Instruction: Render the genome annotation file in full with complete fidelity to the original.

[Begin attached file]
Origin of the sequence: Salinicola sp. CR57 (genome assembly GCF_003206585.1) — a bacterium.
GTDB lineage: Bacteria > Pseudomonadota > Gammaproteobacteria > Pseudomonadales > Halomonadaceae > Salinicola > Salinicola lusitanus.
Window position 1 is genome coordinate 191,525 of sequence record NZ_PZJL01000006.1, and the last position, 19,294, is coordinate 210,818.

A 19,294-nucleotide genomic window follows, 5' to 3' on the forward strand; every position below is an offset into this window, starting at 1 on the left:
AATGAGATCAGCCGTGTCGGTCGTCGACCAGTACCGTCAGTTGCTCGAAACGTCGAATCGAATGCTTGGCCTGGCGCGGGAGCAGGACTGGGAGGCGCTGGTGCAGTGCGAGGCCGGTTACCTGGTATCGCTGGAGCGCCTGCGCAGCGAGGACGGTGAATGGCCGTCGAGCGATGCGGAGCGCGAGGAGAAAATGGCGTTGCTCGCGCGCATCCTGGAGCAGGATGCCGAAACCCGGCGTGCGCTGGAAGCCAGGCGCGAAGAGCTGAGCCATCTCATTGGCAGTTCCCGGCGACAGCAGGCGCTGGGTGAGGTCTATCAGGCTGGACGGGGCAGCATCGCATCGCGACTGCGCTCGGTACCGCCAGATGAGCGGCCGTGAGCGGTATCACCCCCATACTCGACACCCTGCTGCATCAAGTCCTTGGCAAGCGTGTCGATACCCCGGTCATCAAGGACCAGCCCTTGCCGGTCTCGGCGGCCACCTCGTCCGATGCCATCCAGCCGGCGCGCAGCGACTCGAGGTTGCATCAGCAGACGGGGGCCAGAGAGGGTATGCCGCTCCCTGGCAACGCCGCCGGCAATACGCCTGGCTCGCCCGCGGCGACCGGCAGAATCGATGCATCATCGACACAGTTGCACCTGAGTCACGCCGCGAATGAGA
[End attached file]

Origin of the sequence: Salinicola sp. CR57 (genome assembly GCF_003206585.1) — a bacterium.
GTDB lineage: Bacteria > Pseudomonadota > Gammaproteobacteria > Pseudomonadales > Halomonadaceae > Salinicola > Salinicola lusitanus.
Window position 1 is genome coordinate 191,525 of sequence record NZ_PZJL01000006.1, and the last position, 19,294, is coordinate 210,818.

A 19,294-nucleotide genomic window follows, 5' to 3' on the forward strand; every position below is an offset into this window, starting at 1 on the left:
AATGAGATCAGCCGTGTCGGTCGTCGACCAGTACCGTCAGTTGCTCGAAACGTCGAATCGAATGCTTGGCCTGGCGCGGGAGCAGGACTGGGAGGCGCTGGTGCAGTGCGAGGCCGGTTACCTGGTATCGCTGGAGCGCCTGCGCAGCGAGGACGGTGAATGGCCGTCGAGCGATGCGGAGCGCGAGGAGAAAATGGCGTTGCTCGCGCGCATCCTGGAGCAGGATGCCGAAACCCGGCGTGCGCTGGAAGCCAGGCGCGAAGAGCTGAGCCATCTCATTGGCAGTTCCCGGCGACAGCAGGCGCTGGGTGAGGTCTATCAGGCTGGACGGGGCAGCATCGCATCGCGACTGCGCTCGGTACCGCCAGATGAGCGGCCGTGAGCGGTATCACCCCCATACTCGACACCCTGCTGCATCAAGTCCTTGGCAAGCGTGTCGATACCCCGGTCATCAAGGACCAGCCCTTGCCGGTCTCGGCGGCCACCTCGTCCGATGCCATCCAGCCGGCGCGCAGCGACTCGAGGTTGCATCAGCAGACGGGGGCCAGAGAGGGTATGCCGCTCCCTGGCAACGCCGCCGGCAATACGCCTGGCTCGCCCGCGGCGACCGGCAGAATCGATGCATCATCGACACAGTTGCACCTGAGTCACGCCGCGAATGAGA